Children with only mild hearing losses are being overlooked in schools, resulting in academic achievement no better than profoundly deaf children, research suggests.
Researchers say that because slightly deaf children have better speech skills than profoundly deaf pupils, serious learning issues can be overlooked.
These include smaller vocabularies and difficulties in acquiring information by listening to lessons in class.
As a result, resources are mainly targeted at children with more severe hearing loss, researchers found.
Students with mild and moderate deafness received only 1.6 and 2.6 hours of support each week respectively, compared with 17.2 hours for profoundly deaf students.
The research, led by the University of Edinburgh and funded by the Nuffield Foundation, looked at the educational achievement scores of 540 pupils in Scotland aged 16, using a score which covered all the exams taken.
The difference in scores between pupils aged 16 with mild deafness (144) and profound deafness (128) was minimal, researchers found.
Pupils with any degree of deafness were below the average academic score for the general population (173), particularly in examinations for English.
The report recommends more support hours for children with mild hearing loss as well as improved acoustics in classrooms to better enable them to hear lessons.
Researchers also looked at how well schools prepared deaf and hard of hearing pupils for adult life and assessed parents’ views of their children’s education.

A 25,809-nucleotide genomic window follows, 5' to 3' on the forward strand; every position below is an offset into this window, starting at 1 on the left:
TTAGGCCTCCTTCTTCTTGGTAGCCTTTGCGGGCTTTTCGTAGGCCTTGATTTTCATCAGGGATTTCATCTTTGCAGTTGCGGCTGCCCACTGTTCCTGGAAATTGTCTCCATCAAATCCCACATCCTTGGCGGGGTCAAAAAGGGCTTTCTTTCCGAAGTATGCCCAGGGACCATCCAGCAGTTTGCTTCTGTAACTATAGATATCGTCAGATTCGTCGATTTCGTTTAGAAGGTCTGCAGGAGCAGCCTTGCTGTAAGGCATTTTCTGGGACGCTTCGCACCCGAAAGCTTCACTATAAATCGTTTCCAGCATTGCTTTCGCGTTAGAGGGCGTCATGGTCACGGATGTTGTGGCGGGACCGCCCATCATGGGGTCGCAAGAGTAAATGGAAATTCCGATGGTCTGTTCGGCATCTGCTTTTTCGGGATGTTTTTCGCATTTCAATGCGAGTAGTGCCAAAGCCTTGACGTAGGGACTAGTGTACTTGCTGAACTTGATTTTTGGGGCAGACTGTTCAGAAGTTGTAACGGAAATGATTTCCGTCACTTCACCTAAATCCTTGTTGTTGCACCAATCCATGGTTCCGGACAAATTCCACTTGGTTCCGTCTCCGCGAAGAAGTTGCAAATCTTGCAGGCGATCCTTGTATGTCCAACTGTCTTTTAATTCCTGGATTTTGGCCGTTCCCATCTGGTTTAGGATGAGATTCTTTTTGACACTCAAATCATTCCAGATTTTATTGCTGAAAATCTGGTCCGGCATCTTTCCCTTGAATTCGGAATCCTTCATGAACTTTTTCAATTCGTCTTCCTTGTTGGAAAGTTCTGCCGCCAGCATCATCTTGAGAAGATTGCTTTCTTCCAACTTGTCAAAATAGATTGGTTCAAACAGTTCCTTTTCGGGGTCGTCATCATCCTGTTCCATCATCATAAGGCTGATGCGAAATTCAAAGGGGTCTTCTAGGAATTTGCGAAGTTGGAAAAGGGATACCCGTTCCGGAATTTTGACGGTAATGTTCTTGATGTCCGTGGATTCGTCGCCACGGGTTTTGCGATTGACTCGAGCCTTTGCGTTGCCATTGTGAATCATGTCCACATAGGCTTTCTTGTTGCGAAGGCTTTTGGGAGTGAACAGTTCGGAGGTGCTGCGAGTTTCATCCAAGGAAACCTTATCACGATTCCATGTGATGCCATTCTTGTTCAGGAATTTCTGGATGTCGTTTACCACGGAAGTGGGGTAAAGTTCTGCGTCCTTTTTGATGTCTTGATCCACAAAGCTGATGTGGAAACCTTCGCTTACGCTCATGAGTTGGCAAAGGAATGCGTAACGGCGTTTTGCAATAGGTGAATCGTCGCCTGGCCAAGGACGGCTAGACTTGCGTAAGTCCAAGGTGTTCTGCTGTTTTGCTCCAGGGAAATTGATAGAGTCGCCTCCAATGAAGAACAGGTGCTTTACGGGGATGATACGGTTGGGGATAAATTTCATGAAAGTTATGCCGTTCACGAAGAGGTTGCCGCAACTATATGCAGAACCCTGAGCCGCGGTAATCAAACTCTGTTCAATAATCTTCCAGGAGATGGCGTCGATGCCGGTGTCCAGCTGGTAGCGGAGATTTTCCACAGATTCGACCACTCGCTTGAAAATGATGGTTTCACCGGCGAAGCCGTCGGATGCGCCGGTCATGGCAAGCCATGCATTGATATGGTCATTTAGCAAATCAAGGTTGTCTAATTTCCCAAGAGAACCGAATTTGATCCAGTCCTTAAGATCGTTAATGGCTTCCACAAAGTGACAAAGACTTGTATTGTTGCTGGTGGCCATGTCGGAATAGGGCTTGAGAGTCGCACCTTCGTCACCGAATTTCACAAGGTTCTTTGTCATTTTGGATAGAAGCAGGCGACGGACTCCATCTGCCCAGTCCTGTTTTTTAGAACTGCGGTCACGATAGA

The majority of 16-28 year-olds preferred to use English speech to communicate (75 per cent), while only 15 per cent preferred to communicate with British Sign Language and nine per cent with English based signing.
This was potentially due to the lack of availability of sign language in mainstream schools, where the majority (85 per cent) of deaf pupils are educated, according to the report.
The investigators found that schools struggled to communicate with parents of children with hearing loss.
Teachers did not always inform parents about their child’s poor literacy skills and neither did they always have high expectations for deaf pupils, researchers found.
Schools were also unsure when engaging with parents from poorer backgrounds, the study concluded.
If we are serious about inclusion and getting it right for every child, the principle has to be about needs and not numbers. A good place to start would be to identify ways we can increase communication and cooperation between parents, teachers, education authorities and researchers to arrest these disparities.